- The Washington Times - Wednesday, February 1, 2012

SUNRISE, Fla. — It reached the point where the NHL’s suspension process was so mysterious and unclear that it was a running joke. An online “Wheel of Justice” was created to predict a player’s supplemental discipline after a questionable incident.

That changed this season with Brendan Shanahan being named vice president of player safety. The league also implemented a suspension process with video explanations designed to bring transparency to a process that was shrouded in secrecy for so long.

Four months into this experiment and a week after Washington Capitals captain Alex Ovechkin received a three-game suspension, the system still is a work in progress despite generally positive reviews from players.

“I always say, whether you agree or you disagree, it shows the level of work that we put into it. And it actually forces us to be better,” Shanahan said last weekend in Ottawa. “I’ve had about five or six hearings now where evidence has been put to us that maybe in the past, I could’ve said, ‘Well, it’s pretty compelling evidence, but we’re still going to suspend him for three games and that’s the end of that.’

“If we can’t really prove it on a video - the video forces us to ask ourselves those questions.”

Plenty of questions remain, especially when hits happen that don’t lead to suspensions. The same day Ovechkin was handed a three-game ban for charging Zbynek Michalek, the Pittsburgh Penguins defenseman escaped punishment for an elbow to the head of Capitals forward Matt Hendricks.

It’s believed that no fine or suspension was given because Michalek appeared to lose his balance, but the NHL did not give an official explanation. Because of that, some, such as Caps forward Jeff Halpern, don’t give glowing reviews about the video process.

“Well, it doesn’t explain the other ones,” Halpern said. “There’s a lot of other ones that don’t happen; you don’t get an explanation for. I don’t know if it really helps.”

Defenseman Karl Alzner pointed out that the Capitals had “theories” about why Michalek wasn’t suspended but didn’t want to comment further. That specific case will go down as one in a vast sea of borderline-to-dirty hits this season that go unpunished, but the issue of explanation is still there.

“I think they need to really kind of lay it down as clear as day and as simple as possible because people are always going to wonder why,” Alzner said. “And if it’s not out there so a 10-year-old can understand it, then somebody’s going to always ask the question.”

Later in the week, Shanahan posted on Twitter some brief reasons why certain players did not receive supplemental discipline for questionable plays. It’s not a full video, but it’s progress.

So why not videos for every hearing?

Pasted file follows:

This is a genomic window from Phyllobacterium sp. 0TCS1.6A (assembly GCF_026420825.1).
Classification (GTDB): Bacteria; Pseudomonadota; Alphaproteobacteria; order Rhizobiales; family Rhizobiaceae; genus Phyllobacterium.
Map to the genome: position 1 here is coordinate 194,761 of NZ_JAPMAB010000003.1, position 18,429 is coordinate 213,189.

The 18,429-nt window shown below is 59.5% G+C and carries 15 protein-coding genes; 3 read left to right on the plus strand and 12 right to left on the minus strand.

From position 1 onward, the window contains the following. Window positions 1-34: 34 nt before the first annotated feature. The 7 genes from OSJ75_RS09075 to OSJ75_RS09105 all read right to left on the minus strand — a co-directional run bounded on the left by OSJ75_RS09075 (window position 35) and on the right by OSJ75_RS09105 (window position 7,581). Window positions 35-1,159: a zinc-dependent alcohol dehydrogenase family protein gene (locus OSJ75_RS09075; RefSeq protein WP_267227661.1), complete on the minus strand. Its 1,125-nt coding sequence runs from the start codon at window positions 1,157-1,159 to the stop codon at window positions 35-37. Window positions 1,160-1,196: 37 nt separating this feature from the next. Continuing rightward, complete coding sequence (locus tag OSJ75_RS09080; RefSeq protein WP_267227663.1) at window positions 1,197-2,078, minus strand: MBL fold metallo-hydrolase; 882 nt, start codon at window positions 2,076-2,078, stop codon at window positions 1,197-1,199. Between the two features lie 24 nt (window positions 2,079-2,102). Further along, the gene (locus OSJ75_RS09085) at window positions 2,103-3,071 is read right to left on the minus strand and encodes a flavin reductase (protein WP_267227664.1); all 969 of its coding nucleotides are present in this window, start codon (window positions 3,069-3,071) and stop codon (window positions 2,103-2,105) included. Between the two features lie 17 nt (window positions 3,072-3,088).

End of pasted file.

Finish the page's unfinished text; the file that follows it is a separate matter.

“Too busy, man. We’d be making videos all day every day,” Shanahan said. “It’s a timing issue. I do believe that players deserve more credit. We’re not exactly where we want to be, and we all know that.”

Before Shanahan’s video explanations came new rules to curb blindside hits and hits to the head. That’s something Capitals general manager George McPhee says has gone a long way toward eliminating gray areas in what kinds of hits are acceptable and which ones will earn penalties, fines and/or suspensions.

But like the discipline process itself, it’s far from perfect.

“It’s hard. It’s a big adjustment. A lot of these players have played a certain way for 20 years growing up, and we all grew up doing it,” McPhee said last week. “And we watched the players before us, and we did the same things they did. And now things have changed. We’re certainly supportive of where we’re going in the league, and certain hits have to be eliminated in the game. We’re all for that.”

Concussions are up this year, but commissioner Gary Bettman said in his state of the league address last weekend that a lot are from pucks to the head and accidents.

According to Shanahan, the rule changes have improved the game and cut down on unnecessary or reckless hits.

“It’s unfortunate that the only time people see or hear from me is when I’m punishing a player or suspending a player for doing it, because quite often we see on a nightly basis players making safer, smarter, more respectful decisions for their opposition around the boards and maybe we should make more videos of that again just to remind people,” he said.

“Just to remind people some of the things that might go unseen to the average viewer, we’re sitting in our review room saying ‘Look at that play by that player. What would he have done a year or two ago?’ “

Even with that improvement and the video showing tangible evidence, some still question the way the league doles out punishment. Alzner said there sometimes are “hidden reasons” why certain guys aren’t suspended, and there’s no set appeals process in place.

Said NHL Players’ Association executive director Donald Fehr: “Whenever you have a system in which somebody can say, I conclude, more or less as a prosecutor, that there’s a violation of the agreement and you have X penalty and the penalty is substantial, and you don’t have anything which resembles what anybody in the U.S. or Canada would call due process, you have philosophical issues which are raised.”

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